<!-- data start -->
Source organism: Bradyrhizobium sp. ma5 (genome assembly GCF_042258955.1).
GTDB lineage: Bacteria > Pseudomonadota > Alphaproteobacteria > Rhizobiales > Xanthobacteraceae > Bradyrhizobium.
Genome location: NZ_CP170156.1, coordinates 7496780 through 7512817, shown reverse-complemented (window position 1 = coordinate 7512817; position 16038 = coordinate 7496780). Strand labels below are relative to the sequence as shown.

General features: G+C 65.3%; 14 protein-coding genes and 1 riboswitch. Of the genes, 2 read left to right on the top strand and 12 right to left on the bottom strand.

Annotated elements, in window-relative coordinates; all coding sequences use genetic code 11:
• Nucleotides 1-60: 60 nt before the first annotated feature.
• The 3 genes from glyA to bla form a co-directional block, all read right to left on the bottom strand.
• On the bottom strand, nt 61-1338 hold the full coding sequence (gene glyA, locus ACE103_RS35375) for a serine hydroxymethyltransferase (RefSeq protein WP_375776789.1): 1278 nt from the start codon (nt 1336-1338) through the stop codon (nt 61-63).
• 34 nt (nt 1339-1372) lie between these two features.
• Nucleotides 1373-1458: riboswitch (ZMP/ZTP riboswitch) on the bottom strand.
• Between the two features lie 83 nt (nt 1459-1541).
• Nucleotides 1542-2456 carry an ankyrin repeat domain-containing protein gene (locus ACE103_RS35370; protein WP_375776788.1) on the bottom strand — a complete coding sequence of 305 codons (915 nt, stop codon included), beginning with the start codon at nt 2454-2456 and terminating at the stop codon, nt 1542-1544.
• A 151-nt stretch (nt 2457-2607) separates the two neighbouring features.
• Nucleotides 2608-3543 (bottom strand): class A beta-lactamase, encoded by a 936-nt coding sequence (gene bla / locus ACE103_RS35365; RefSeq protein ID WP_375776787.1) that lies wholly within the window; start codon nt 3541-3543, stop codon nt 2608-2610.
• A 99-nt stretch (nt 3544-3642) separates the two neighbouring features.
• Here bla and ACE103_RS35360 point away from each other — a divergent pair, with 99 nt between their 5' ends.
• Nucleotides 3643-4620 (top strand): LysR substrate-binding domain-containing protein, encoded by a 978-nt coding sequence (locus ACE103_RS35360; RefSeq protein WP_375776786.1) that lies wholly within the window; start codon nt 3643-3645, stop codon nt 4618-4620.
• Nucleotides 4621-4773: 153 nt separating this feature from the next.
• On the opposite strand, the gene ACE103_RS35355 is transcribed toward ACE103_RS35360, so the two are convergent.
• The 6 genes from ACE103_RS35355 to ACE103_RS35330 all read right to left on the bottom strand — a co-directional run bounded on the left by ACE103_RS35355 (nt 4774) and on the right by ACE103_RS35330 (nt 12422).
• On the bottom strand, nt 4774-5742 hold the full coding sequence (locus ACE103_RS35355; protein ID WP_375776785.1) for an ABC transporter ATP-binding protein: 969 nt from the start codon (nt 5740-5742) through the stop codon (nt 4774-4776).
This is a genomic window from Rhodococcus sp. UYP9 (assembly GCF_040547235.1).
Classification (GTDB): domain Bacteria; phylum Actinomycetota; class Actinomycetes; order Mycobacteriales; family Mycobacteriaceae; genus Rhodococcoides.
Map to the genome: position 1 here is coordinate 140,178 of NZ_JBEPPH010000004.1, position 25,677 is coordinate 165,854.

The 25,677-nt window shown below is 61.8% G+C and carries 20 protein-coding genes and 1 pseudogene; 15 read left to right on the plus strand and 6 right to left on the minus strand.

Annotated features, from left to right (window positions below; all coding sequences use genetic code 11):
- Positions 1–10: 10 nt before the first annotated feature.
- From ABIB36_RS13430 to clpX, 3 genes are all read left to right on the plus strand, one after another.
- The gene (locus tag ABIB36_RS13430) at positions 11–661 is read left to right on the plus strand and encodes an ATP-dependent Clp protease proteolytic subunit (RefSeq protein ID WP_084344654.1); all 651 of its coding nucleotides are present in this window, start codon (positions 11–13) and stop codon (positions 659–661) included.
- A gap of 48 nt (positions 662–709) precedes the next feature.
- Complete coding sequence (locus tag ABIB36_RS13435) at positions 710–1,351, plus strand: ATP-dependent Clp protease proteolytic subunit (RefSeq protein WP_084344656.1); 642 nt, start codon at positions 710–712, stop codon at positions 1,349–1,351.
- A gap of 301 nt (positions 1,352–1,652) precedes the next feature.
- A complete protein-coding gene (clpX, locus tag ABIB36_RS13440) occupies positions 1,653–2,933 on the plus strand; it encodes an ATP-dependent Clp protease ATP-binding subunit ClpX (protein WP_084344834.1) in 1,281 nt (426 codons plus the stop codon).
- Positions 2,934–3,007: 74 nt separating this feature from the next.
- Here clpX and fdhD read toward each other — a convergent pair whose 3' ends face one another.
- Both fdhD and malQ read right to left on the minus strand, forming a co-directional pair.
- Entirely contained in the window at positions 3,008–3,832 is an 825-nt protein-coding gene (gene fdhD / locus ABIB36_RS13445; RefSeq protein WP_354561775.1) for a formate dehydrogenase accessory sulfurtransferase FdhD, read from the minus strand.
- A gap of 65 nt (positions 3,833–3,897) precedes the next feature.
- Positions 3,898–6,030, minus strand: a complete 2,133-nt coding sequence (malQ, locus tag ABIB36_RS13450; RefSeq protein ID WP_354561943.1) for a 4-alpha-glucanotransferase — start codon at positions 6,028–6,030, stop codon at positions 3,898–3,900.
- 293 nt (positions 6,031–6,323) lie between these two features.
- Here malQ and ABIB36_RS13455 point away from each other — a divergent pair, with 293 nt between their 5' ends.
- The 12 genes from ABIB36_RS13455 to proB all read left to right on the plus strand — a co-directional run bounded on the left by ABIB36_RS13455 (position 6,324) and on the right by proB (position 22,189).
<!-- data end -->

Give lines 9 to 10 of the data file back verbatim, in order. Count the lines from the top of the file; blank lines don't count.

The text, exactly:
• 34 nt (nt 1339-1372) lie between these two features.
• Nucleotides 1373-1458: riboswitch (ZMP/ZTP riboswitch) on the bottom strand.